But what if, as an experiment, you took something like an orchestra—a type of musical ensemble steeped in repertoire and tradition—and subverted it with entirely new instruments? What would you learn about the nature of music, the limitations of certain instruments, or the qualities of art that transcend mediums? What would you gain from the unlikely pairing of an orchestra, “an almost archaic institution whose continued existence is something of a miracle,” as computer music researcher Dan Trueman once put it, with the technological newcomer: a laptop?
In 2005, Trueman and fellow Princeton computer researcher decided to see if it would work. The two founded the Princeton Laptop Orchestra, an ensemble of 15 “laptop-based meta-instruments.” (Wang, a Princeton graduate student at the time, was also a founding member.) They dreamed of challenging the very idea of an instrument, of an ensemble, of the relationship between human and machine. An orchestra captured the broader narratives of nations, cultures, modern institutions over time. Could a laptop orchestra provide the next chapter in that story?
The Stanford Laptop Orchestra meets to rehearse every Wednesday night in the spring from 7:30 to 10:30 pm (The late hours are a remnant of Wang’s night-owl habits as a graduate student.) It’s a for-credit course at Stanford—Music 128, cross-listed in the computer science department as CS 170—but getting in isn’t easy. The group of 15 students includes those with computer science credentials, and those with more traditional music backgrounds, but neither is enough to become a great laptop orchestra player. The most important thing is curiosity. “We’re unified by this interest to make music together with computers,” says Wang, “and to figure out what that means.”
Wang likes to call SLOrk a kitchen of sound. “We can go to a restaurant, order delicious food, and enjoy that,” he says. “But there’s a special joy in going back into the kitchen with raw ingredients and being able to concoct your own dish. The process of making—and eating—your own creation carries with it its own satisfaction.”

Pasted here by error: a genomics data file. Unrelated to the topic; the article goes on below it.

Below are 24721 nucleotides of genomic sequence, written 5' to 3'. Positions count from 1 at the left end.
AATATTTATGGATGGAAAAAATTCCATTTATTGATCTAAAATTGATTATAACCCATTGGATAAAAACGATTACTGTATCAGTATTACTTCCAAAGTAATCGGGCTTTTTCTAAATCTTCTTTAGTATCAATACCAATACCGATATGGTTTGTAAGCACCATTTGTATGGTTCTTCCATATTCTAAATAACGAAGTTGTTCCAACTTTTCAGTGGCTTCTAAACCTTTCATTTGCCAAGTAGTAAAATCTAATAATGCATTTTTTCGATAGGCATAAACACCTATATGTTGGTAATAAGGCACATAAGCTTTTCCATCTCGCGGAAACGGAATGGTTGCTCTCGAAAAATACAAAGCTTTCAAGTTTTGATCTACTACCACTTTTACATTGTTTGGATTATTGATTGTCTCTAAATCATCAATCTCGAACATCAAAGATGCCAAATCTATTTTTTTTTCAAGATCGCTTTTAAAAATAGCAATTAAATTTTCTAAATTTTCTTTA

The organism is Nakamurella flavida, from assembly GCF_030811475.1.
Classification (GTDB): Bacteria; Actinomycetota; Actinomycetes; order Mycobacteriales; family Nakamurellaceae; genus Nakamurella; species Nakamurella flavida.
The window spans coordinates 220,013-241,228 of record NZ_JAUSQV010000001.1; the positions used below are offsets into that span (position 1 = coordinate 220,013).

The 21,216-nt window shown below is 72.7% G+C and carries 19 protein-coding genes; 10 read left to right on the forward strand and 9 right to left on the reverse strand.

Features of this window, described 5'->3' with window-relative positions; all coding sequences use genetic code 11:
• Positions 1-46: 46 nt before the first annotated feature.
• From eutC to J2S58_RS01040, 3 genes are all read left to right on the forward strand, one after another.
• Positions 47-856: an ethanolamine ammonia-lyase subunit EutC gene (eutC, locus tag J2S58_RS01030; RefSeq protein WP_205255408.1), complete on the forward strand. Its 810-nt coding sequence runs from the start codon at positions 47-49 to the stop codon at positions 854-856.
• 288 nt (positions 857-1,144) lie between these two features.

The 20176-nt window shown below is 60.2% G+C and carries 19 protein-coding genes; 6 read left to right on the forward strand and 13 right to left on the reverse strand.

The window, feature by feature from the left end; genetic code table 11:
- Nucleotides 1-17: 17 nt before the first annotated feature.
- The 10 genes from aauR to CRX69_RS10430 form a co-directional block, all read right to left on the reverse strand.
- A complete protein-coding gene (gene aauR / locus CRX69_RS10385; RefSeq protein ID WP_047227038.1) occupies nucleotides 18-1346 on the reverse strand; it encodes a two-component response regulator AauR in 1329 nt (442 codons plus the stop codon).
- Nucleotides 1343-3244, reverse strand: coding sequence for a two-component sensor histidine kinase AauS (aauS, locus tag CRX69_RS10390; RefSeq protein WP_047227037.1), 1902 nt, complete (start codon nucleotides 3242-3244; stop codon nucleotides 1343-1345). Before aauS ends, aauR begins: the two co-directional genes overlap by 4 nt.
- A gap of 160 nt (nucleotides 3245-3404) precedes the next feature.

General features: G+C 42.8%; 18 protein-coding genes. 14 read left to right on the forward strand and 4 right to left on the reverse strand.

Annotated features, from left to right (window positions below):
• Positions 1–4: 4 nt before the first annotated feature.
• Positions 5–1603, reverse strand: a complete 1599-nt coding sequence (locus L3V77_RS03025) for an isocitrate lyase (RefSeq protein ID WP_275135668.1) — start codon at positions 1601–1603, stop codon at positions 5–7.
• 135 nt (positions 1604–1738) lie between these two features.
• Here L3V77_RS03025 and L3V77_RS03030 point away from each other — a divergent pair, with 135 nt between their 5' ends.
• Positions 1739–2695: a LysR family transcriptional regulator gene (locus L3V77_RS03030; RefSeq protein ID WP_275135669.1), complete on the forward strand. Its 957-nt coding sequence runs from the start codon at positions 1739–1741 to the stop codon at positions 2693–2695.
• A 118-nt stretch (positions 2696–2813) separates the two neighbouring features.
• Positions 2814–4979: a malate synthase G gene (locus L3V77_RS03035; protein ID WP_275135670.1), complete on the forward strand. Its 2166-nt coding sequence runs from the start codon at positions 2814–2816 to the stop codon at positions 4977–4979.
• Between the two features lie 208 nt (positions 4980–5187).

Every orchestra member gets a MacBook, propped up on an Ikea breakfast tray, with a meditation pillow beside it.
In the ten years that SLOrk has existed, it’s composed over 200 original works and created almost as many new instruments. Most of these works have little in common, but they all start with the same set-up: Every orchestra member gets a MacBook, propped up on an Ikea breakfast tray, with a meditation pillow beside it. The laptop connects to a homespun hemispherical speaker, made by adding car speaker drivers and high-efficiency amplifiers to Ikea salad bowls. (From far away, they look a bit like Minions.) Wang created the speakers during the first year of SLOrk, with an aim to add an acoustic element to an otherwise machine-heavy ensemble. “We want the computer instruments to seem more like acoustic instruments where the sound isn’t coming from a PA system around you but from the artifact itself,” he says. While the MacBooks and cables have been replaced a few times, the hemispherical speakers are the same ones SLOrk used ten years ago.
Every station also includes a GameTrak, a game controller with a retractable cable. GameTraks were originally used in golf simulation video games, where they could turn someone’s virtual golf swing into data points. It was a commercial flop, but computer music researchers immediately saw the appeal. “We bought no less than 100 of them at massively discounted prices,” says Wang.
The device maps movement in three-dimensional space. For a laptop orchestra, that means turning fluid movement into sound value. “It opens up the infinite space of human music, and the dancelike qualities of musical performance,” says Matt Wright, a longtime SLOrkian and one of the orchestra’s instructors. “You can put one in someone’s hands and say, ‘Here. Make an instrument out of this.'”
In past performances the ensemble has used GameTraks to operate video-games that translate into melodic compositions, or finger-plucked the cable like a traditional string instrument. One composition in SLOrk’s upcoming show introduces a new instrument, created by hanging GameTraks upside down on a beam and weighting them with various wooden blocks. Performers push them like swings on a playground to create the song. The performance is wildly playful, like watching kids on a playground discover the delightful sounds of their own laughter for the first time.
One student used a face-tracking program called FaceOSC to turn facial movements into sound.